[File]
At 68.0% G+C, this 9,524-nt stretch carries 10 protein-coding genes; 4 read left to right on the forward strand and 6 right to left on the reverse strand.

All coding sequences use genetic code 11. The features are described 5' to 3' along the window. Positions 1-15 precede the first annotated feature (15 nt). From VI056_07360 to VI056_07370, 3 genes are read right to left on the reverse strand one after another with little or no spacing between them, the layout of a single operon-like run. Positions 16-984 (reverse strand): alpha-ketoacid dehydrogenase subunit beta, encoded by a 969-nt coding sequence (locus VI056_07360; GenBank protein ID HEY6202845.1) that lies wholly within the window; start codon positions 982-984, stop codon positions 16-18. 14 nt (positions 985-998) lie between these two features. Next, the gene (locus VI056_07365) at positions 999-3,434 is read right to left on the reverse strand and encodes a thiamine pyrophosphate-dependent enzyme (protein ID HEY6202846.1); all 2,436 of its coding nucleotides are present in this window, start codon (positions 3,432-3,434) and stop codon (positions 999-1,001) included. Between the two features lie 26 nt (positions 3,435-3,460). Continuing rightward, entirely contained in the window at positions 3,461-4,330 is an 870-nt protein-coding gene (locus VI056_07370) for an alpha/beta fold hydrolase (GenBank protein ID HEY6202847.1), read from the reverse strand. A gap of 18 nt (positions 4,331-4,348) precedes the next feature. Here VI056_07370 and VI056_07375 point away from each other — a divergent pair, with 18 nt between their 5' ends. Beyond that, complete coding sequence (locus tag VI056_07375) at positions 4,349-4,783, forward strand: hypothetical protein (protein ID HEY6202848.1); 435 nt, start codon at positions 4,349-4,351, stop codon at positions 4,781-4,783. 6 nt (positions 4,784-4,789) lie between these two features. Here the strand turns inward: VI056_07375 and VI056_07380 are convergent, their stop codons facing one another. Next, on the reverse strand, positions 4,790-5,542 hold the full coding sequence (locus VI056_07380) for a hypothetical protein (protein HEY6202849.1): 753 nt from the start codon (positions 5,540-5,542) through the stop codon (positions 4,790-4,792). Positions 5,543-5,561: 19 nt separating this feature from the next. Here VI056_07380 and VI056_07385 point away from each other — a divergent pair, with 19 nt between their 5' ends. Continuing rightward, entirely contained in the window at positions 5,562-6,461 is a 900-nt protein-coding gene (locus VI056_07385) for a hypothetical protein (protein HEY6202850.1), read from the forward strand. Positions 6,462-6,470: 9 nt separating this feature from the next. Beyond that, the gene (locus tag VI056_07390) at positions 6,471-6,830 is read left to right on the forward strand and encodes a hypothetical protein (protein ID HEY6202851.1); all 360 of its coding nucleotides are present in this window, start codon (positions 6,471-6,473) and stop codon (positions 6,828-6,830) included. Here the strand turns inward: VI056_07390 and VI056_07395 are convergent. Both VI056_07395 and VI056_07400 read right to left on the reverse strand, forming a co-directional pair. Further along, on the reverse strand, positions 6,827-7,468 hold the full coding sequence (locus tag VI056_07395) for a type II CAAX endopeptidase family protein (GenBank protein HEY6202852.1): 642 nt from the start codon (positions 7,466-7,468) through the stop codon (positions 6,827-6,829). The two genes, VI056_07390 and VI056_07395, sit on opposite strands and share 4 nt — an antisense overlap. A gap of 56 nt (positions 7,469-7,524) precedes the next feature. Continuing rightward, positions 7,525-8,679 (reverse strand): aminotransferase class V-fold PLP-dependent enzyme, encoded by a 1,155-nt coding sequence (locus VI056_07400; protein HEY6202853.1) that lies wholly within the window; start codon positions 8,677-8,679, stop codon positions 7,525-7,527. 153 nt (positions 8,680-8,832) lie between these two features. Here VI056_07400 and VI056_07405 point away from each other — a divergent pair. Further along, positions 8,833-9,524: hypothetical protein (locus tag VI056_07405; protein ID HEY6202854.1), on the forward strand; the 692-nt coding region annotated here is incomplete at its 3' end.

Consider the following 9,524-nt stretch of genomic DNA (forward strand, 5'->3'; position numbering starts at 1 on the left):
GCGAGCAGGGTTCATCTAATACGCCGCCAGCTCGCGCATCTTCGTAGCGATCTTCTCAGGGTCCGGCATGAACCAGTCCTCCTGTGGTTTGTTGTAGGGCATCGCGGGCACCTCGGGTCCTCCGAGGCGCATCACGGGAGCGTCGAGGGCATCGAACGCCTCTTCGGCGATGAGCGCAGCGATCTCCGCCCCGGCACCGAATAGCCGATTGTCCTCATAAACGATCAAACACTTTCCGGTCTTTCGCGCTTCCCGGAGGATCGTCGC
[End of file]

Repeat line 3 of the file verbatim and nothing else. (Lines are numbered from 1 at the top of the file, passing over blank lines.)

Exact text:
Consider the following 9,524-nt stretch of genomic DNA (forward strand, 5'->3'; position numbering starts at 1 on the left):